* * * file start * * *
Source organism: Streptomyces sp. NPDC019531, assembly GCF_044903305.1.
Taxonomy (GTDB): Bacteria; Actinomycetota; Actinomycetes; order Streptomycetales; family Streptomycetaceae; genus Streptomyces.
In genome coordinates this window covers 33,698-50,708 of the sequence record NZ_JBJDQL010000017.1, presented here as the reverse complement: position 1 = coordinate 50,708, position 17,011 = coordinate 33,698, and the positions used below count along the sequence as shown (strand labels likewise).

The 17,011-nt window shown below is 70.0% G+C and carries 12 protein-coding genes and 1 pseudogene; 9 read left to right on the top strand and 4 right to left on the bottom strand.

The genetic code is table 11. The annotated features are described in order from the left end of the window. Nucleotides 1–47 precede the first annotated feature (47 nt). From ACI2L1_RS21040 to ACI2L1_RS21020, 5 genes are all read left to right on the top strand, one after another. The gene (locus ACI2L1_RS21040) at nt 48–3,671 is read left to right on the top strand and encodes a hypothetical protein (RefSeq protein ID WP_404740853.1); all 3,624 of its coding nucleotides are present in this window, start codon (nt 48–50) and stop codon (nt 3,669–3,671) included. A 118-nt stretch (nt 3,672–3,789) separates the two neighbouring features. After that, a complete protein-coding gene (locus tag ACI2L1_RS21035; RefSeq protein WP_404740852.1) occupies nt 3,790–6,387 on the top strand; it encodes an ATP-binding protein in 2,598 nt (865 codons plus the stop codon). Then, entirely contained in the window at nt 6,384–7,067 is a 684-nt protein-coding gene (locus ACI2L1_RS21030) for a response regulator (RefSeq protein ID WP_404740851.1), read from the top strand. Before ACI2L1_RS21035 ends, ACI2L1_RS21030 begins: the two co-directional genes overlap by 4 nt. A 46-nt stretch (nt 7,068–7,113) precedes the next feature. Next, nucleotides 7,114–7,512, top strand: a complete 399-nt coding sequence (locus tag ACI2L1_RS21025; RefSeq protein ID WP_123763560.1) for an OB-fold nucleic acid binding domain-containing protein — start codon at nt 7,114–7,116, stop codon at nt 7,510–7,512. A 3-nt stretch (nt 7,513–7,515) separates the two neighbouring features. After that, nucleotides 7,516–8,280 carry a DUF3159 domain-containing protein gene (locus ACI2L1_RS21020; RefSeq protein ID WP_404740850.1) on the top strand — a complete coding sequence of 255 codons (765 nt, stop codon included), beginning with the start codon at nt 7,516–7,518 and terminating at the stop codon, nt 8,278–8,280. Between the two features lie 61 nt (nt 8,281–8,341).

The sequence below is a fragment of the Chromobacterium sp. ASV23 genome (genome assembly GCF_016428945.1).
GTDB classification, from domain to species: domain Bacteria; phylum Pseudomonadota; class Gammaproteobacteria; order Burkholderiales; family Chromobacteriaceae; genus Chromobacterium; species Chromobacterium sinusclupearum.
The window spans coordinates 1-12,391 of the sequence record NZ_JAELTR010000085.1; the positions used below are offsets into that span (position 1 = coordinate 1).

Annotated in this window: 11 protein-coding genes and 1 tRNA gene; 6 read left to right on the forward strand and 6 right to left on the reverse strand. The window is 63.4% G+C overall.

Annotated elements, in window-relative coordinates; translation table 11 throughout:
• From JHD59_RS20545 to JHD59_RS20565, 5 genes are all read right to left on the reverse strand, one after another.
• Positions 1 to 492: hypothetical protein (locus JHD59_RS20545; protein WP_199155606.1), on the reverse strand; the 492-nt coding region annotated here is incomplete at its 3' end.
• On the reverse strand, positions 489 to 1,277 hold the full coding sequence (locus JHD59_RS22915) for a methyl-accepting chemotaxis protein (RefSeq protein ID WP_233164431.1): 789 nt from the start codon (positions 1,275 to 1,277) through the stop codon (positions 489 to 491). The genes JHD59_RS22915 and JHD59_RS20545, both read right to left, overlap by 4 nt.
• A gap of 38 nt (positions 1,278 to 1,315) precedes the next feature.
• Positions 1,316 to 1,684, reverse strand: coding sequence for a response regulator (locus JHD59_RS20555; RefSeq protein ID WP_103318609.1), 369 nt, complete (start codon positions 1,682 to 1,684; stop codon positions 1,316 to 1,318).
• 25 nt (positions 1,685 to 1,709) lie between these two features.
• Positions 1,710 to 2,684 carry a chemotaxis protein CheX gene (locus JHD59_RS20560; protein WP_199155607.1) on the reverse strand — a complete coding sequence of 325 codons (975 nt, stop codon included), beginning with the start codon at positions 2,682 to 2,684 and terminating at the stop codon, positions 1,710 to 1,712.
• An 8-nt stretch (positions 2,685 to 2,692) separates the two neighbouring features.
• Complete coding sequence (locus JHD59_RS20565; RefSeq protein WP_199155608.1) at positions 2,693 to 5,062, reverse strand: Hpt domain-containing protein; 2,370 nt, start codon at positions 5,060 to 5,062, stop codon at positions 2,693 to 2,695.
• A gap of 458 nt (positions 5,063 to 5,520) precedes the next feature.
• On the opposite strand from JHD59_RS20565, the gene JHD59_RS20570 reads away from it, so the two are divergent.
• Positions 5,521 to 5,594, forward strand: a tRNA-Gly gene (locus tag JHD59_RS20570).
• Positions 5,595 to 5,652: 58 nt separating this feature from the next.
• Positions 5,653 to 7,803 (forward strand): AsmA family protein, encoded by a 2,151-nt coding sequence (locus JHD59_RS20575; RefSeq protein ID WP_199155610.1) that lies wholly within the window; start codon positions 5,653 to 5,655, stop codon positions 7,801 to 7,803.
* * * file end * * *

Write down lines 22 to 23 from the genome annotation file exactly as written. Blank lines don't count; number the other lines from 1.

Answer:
• Positions 5,521 to 5,594, forward strand: a tRNA-Gly gene (locus tag JHD59_RS20570).
• Positions 5,595 to 5,652: 58 nt separating this feature from the next.